Murray Gold produces one of the best and most unique and iconic scores of the season for this story. Of course, his themes for Clara have appeared before, most notably in "The Snowmen", but I think they are refined to their definitive versions here as we meet the real, actual traveling companion for the Doctor. The score also remains one of the most varied and successfully upbeat ones of the season, and is in strong competition to become my favourite of Season 33. Good stuff.
Music by Murray Gold
A full suite of music from the story
is available on the 2-disc audio CD album:
Doctor Who: Original Music from
Season 33 (aka "Series 7", 2012-13)

More info & buying options

Well, Steven Moffat has another winner on his hands as this turns out to be one of the better stories of the year. Though not quite as polished as "The Power of Three" (story no. 234) which also used a contemporary setting, this one has a stronger vein of keen anticipation running through it as it keeps the audience interested and on the hook to find out what will happen next and how future developments will unfold, which ultimately gives it a slightly better ranking. And the momentum into the next story is working quite powerfully indeed.....

International Titles:

Deutsch: "Die Glocken von Saint John"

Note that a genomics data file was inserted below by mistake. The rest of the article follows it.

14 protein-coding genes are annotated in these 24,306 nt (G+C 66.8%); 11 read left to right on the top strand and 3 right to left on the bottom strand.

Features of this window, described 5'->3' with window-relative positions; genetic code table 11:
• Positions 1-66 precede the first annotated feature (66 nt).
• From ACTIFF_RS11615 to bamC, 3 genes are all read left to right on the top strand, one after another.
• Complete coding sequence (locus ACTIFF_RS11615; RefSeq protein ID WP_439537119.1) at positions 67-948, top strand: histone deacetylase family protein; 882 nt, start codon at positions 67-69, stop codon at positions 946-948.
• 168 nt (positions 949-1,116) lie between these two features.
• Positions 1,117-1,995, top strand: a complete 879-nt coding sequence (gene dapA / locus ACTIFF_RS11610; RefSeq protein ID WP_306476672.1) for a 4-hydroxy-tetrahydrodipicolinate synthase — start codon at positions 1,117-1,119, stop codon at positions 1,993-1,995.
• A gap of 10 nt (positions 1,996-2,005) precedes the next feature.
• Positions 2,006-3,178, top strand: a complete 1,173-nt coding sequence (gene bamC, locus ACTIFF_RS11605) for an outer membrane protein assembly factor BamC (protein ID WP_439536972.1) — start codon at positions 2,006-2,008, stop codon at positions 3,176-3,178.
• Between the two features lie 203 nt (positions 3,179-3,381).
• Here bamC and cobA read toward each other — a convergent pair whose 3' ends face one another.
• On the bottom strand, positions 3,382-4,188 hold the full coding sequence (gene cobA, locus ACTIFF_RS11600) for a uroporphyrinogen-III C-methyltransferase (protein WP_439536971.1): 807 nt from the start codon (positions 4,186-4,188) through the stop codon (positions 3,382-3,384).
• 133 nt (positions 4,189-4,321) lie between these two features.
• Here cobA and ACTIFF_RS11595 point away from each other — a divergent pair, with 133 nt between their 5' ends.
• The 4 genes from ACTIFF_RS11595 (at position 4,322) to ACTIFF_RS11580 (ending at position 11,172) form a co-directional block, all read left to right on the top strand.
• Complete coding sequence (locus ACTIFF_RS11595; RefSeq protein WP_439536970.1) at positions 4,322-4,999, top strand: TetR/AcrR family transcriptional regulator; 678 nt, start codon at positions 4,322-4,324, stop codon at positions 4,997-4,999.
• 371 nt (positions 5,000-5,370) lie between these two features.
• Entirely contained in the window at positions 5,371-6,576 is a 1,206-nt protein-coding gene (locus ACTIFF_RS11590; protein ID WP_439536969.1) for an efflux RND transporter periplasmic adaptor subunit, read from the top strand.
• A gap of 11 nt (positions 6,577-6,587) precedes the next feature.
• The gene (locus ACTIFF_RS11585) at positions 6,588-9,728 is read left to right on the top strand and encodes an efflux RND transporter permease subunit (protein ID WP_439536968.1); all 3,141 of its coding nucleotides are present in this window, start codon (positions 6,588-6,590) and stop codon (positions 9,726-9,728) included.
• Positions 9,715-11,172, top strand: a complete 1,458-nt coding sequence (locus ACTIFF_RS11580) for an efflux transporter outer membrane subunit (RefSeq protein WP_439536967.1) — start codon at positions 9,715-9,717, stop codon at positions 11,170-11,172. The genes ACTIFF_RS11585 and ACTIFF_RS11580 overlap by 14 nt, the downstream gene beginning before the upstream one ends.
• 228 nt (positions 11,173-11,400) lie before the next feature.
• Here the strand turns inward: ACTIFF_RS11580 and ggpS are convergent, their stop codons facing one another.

Magyar: "Szent János harangjai"

Français: "Enfermés dans la toile"

Русский: "Колокола Святого Иоанна"

Italiano: "Le campane di St. John"

It is curious to see which languages decided to translate the name "John", and which left it in its original English. Meanwhile, the French cut through to a more obvious layer of this story, calling it "Locked in the Web".

This story has become available on DVD and Blu-ray.

Season 33 Box Set
15 episodes

NEW for
Sept. 24, 2013.

NEW for
Sept. 24, 2013.
Blu-ray U.S.

NEW for
Sept. 24, 2013.
Blu-ray Canada

NEW for
Sept. 24, 2013.

This 5-disc DVD box set includes
13 regular episodes, 2 Christmas specials,
4 audio commentaries, documentaries, behind-the-scenes featurettes, and additional scenes.

The Blu-ray version has identical content in high definition spanning 4 discs.

This Region A/1 version (U.S. & Canada) is new for September 24, 2013.

Season 33 Box Set
15 episodes

NEW for
Oct. 28, 2013.
Blu-ray U.K.

NEW for
Oct. 28, 2013.
The Region 2 box set has identical content to its North American counterpart, except that it also has one additional extra feature called:
  • As Good as Gold

This Region B/2 version (for the U.K.) is new for October 28, 2013.

The music CD is new for September 9, 2013.

Check out this companion 2-disc Audio CD as well:

Doctor Who: Original Music from Season 33
(aka "Series 7", 2012-2013) by Murray Gold

More info & buying options (2-disc album)

This story is also available in an 8-episode volume with minimal extra features.
The U.K. version also includes the episode "The Snowmen"; North American versions do not.
Click on the Amazon symbol for the location nearest you for pricing and availability:

Standard DVD:
NTSC Region 1 - U.S.
NTSC Region 1 - Canada
PAL Region 2 - U.K.
Region A/1 - U.S.
Region A/1 - Canada
Region B/2 - U.K.
Bonus features vary from region to region.
You may get "The Companions" documentary (45 min.)
You will get some of the prequel scenes, but not all.

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Read the In-depth Analysis Review for the next story: "The Rings of Akhaten"